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this division of Crusaders was the Prince Tancred, nephew of Boemund, destined to become

one of the greatest heroes of the age.

The first landing of the Italian knights

was made at Durazzo. At this place the

Prince of Tarento had already in his youth

distinguished himself in a conflict with the

Greeks. Even now his secret purpose was

rather to renew the war with the Eastern

Empire than to exterminate the Turks.

He accordingly sent word to Godfrey, at

Constantinople, advising him to seize the

Byzantine dominions for himself; but the

chivalrous Godfrey would be no party to

such an enterprise. Boemund then advanced

through Macedonia and approached the Eastern Capital.

When Alexius heard that the Norman

Knights were coming, and that the implacable Prince of Tarento was their leader, he

resorted to his usual method of duplicity.

He resolved, if possible, to make Boemund

his vassal by means of bribes. He invited

him to come to Constantinople, and received

him with all the arts known to an imperial

demagogue. Nor did Boemund himself fail

in the display of craft. The meeting of the

twain was occupied with high-flown compliments and hollow professions of friendship.

In the course of the sham interview, Alexius

was indiscreet enough to exhibit to his dangerous guest one of the treasure houses of

the palace. The eyes of the Prince of Tarento

dilated with the sight. "Here is enough,"

said he, "to conquer a kingdom." Deeming

the moment opportune, the Emperor immediately ordered the treasures to be conveyed to Boemund's tent as a present. The latter affected to decline the gift. "Your

munificence," said he, "is too great; but

if you would have me your vassal forever

make me Grand Domestic of the Empire!"

This request went through Alexius like a

dart; for he himself had seized the Imperial crown while holding the office of

Grand Domestic. He accordingly replied,

that he could not confer the desired honor, but

that he would grant it as a reward of future


Thus was the year 1096 consumed with the

gathering of the armies of the West before the

walls of Constantinople. All winter long the

Emperor was in extreme anxiety lest the uplifted sword of Christendom should fall on himself rather than on the Turks. Nor is it likely

that such a catastrophe could have been

avoided but for the prudent restraints imposed

by Godfrey of Bouillon upon the soldiers of

the Cross.

At length, with the opening of the following spring, Alexius had the inexpressible satisfaction of seeing the Crusaders break up their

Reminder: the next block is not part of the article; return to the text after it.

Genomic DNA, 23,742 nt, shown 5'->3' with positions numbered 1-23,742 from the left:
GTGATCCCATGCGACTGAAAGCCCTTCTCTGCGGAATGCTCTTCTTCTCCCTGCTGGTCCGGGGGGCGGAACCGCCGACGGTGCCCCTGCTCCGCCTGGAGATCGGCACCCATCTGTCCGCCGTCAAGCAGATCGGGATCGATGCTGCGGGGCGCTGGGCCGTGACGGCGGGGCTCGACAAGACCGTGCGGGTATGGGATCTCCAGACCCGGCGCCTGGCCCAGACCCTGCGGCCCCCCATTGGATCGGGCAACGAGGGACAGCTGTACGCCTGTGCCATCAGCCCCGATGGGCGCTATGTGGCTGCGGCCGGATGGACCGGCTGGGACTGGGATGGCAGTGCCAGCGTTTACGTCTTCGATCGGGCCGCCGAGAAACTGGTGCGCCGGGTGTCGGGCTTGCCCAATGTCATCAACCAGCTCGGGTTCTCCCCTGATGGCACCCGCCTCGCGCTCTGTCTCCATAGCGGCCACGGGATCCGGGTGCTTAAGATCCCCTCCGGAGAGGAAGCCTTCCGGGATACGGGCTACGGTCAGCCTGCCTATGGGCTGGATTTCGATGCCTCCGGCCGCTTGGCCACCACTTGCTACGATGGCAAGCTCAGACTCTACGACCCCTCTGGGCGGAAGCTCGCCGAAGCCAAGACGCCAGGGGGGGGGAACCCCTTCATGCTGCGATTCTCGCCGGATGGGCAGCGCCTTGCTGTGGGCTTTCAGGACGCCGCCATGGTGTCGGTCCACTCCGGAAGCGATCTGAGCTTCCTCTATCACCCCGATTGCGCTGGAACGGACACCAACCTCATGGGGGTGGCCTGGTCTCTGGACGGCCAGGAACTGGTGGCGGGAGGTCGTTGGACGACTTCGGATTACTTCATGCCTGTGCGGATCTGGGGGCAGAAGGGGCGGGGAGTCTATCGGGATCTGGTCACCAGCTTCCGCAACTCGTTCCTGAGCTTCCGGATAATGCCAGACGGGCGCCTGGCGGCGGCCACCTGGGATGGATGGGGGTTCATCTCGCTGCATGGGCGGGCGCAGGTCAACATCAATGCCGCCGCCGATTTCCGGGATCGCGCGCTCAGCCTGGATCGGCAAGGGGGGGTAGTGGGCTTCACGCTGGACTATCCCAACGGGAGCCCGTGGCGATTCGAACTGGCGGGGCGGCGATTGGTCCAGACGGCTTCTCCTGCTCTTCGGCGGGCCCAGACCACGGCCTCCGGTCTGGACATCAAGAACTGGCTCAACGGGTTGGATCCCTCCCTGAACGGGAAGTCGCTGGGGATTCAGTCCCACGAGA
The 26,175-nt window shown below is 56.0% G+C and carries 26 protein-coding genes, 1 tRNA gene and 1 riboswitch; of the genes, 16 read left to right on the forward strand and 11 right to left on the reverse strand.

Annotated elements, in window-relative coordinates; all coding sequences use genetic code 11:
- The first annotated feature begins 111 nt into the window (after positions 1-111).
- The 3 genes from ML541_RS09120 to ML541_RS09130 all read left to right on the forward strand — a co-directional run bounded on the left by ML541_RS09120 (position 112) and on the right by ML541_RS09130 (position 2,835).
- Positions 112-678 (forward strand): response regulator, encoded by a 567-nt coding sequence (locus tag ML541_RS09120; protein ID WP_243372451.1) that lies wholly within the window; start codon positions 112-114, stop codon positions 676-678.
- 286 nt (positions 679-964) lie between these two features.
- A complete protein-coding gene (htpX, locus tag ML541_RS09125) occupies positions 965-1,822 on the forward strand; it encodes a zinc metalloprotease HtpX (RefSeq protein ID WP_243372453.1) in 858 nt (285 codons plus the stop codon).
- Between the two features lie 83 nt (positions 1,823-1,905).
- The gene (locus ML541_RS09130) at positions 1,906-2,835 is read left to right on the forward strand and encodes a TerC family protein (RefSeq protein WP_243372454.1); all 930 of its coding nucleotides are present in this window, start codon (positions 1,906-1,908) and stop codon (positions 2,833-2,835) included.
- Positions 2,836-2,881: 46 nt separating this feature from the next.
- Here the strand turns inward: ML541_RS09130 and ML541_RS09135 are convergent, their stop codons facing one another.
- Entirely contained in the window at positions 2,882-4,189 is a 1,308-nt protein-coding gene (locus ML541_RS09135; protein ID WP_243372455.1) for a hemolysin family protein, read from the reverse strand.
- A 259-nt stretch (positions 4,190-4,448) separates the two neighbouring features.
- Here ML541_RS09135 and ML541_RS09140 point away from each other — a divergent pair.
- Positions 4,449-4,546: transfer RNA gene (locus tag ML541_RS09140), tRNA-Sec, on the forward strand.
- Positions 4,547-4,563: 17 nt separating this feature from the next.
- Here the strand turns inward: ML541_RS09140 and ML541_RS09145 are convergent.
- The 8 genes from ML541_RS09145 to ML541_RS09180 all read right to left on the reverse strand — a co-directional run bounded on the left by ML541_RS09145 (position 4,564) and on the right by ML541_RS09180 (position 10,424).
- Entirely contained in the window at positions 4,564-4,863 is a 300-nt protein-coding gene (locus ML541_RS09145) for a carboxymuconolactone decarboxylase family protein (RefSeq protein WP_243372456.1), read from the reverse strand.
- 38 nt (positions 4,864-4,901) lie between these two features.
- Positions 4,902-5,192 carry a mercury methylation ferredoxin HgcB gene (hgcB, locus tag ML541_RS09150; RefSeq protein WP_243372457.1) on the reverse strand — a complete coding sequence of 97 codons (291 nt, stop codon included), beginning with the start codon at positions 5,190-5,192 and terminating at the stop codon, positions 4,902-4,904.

camp and cross into Asia Minor. The host

was safely in Bithynia on the march for Palestine. The forces thus gathered out of the

prolific West numbered fully six hundred

thousand warriors. Of these, a hundred

thousand were mounted knights, and the

remainder foot soldiers in armor. The mixed character of the vast throng was still

preserved. Priest, matron, and maid still

journeyed by the side of young warriors, who

carried white hawks on their wrists, and

whistled at intervals to the hounds. At the

head rode the austere Godfrey, the white-haired Raymond of Toulouse, and Peter

the Hermit seated on a mule. The immense

army pressed steadily forward and came to

Nice, the capital of Bithynia.

The sultan of this province made strenuous

efforts to put his kingdom in a condition of

defense. Nice was strongly fortified. The

people were roused by a proclamation, and

called in for the protection of the capital. In

accordance with the military methods of the

East, the non-combatants were placed within

the walls, while the Turkish army pitched its

camp on the neighboring mountains. On the

10th of May, 1097, the banners of the Crusaders came in sight. Quite different was the

prospect from that which the Western chivalry

had expected to descry. Here lay a powerful

city surrounded with the seemingly impregnable rampart, protected by Lake Ascanius

and a ditch deep and broad, flooded with

water. Here were turrets bristling with

Turkish spears, and yonder on the mountain

slope waved the black banner of the Abbassides over a powerful army of Moslem warriors. But the courage of the Crusaders was rather awakened into active energy than

cooled by the spectacle. Taking their position on the plain, ,in front of the city, they

immediately began a siege. The day had at

last arrived when the issue of valor, which

had been tested three hundred and fifty years

before on the field of Poitiers, was again to be

decided, but now on the plains of Asia Minor.